b0 0b 00 00 01 FA
b0 0b 00 is how I determine that I'm running a program written such that my VM can understand it. (it's magic number)
The following 00 is an instruction who's mnemonic is NOP, for No Operation. It does nothing. 01 is an instruction who's mnemonic is INC (at least in this instruction set but I'll get to that later), and FA is the data that 01 works on. So the VM reads in 01, increments the IP (the instruction pointer, which is how the VM knows where to start looking to reading. i.e. a placeholder). 01 takes the next byte and places it on the stack, increments the IP, then increments the contents on the top of the stack (FA becomes FB).
And that's it.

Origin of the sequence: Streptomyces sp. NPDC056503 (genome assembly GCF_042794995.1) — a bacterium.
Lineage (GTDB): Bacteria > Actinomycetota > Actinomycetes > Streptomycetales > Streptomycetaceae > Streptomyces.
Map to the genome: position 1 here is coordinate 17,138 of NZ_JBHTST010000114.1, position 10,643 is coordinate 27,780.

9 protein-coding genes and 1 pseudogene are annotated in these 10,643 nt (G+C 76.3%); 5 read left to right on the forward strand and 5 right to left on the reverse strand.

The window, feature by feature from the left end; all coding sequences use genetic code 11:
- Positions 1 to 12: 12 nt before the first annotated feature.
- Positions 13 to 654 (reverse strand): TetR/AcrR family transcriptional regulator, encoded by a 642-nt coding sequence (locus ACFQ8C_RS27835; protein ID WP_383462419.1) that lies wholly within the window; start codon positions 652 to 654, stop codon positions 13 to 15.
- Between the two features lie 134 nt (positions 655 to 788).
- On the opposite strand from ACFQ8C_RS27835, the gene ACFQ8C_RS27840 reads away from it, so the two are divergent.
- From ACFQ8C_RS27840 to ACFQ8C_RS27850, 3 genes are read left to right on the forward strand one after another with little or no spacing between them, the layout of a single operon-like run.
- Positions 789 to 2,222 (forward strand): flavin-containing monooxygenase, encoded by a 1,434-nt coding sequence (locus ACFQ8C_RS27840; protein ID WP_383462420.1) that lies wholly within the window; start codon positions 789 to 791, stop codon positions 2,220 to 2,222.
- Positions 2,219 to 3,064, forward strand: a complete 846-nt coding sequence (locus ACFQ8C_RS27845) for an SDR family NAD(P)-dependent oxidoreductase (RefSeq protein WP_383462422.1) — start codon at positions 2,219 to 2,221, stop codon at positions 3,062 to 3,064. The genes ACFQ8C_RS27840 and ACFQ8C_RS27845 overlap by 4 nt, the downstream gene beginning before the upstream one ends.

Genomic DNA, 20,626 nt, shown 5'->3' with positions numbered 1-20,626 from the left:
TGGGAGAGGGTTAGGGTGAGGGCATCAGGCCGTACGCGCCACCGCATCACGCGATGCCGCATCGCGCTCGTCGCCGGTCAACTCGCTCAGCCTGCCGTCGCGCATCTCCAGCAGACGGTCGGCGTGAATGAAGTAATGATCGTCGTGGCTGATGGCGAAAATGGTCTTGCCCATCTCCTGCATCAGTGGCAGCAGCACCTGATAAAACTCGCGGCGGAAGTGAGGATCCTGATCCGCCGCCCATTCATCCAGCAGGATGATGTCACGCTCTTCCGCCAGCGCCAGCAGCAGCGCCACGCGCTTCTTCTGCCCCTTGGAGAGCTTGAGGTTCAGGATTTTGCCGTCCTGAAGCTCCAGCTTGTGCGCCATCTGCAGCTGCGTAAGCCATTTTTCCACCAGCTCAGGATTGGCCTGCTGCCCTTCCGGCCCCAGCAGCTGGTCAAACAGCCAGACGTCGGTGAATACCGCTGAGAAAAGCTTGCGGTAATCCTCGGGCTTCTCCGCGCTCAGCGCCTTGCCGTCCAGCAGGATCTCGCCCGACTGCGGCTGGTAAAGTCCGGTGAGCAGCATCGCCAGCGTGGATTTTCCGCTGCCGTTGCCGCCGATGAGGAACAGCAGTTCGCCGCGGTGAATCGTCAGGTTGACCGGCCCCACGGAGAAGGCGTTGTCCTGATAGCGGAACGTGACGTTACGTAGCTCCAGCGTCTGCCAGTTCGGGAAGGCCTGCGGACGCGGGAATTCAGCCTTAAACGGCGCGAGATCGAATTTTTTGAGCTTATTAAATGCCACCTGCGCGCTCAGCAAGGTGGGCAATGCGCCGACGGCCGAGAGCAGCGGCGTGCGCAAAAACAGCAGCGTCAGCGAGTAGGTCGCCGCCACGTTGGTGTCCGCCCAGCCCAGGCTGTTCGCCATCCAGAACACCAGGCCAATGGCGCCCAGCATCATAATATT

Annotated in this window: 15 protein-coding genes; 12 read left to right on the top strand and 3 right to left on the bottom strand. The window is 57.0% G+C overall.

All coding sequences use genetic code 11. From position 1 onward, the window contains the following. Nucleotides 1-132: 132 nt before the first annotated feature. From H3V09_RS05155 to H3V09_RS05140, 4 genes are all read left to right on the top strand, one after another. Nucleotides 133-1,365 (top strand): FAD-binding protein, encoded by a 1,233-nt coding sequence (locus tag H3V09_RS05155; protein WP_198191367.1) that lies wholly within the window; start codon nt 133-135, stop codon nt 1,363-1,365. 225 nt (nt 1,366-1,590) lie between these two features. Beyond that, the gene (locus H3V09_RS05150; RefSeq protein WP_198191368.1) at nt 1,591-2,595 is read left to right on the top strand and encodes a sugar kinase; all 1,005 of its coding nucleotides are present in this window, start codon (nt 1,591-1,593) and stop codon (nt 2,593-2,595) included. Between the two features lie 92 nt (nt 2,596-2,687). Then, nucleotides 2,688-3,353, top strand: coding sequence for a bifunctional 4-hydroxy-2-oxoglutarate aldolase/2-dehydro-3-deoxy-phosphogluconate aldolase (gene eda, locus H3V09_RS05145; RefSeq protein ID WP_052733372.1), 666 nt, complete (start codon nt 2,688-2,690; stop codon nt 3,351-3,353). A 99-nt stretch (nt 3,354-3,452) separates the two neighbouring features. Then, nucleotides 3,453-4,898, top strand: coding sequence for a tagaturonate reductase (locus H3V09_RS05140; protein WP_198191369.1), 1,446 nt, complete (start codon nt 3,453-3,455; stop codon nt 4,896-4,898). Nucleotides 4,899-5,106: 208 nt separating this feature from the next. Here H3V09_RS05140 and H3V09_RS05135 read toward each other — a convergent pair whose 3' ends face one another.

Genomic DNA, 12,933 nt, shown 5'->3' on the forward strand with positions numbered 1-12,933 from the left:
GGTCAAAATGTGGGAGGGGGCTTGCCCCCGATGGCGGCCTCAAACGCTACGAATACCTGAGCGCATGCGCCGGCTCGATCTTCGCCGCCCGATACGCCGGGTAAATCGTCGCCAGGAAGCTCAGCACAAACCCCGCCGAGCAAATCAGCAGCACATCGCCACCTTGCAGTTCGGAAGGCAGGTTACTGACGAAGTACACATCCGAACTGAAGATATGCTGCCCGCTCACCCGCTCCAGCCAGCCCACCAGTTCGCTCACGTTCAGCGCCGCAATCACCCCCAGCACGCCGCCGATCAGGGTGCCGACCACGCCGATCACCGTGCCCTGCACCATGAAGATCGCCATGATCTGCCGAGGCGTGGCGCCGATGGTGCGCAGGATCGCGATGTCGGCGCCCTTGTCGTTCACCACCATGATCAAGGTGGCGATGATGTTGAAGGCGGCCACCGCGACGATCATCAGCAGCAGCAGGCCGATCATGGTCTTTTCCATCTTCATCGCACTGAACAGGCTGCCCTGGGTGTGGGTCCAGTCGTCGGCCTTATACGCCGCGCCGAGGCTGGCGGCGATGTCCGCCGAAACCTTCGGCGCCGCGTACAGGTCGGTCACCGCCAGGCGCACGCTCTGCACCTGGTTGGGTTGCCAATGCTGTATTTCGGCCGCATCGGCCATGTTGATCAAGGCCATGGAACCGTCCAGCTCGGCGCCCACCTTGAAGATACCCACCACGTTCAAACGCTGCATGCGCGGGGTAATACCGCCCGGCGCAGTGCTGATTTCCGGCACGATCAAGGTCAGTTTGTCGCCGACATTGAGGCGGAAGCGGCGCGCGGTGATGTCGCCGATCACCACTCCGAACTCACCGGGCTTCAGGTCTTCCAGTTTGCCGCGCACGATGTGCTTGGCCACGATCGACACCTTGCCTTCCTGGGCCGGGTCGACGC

Now the kicker is that I abstracted out the vm instruction set. So now you can write any instruction set you want. This means that you can interpret any set of bytes in the any program anyway you want and as long as you follow my implicit protocol you'll be fine (fine meaning that the vm won't crash). Instead of 01 meaning INC, you could instead have it map to your own DEC function which would then decrement the following byte, so instead of being left with FA you'd be left with F9.
Consider it as micro-p-coding. ;-) (psst. if you get this joke please feel free to email me and criticize or offer insight. I'd appreciate it.)
Tomorrow I'll finish up the last of my checklist and put the code online in a web-accessible CVS tree.
Geez, I don't know how other people figure out how to do this, there are no reference texts on the subject and even the fourth section of the Blue Book is a tad sketchy on some things. I just made it all up as I went along.
# — 14 January, 2002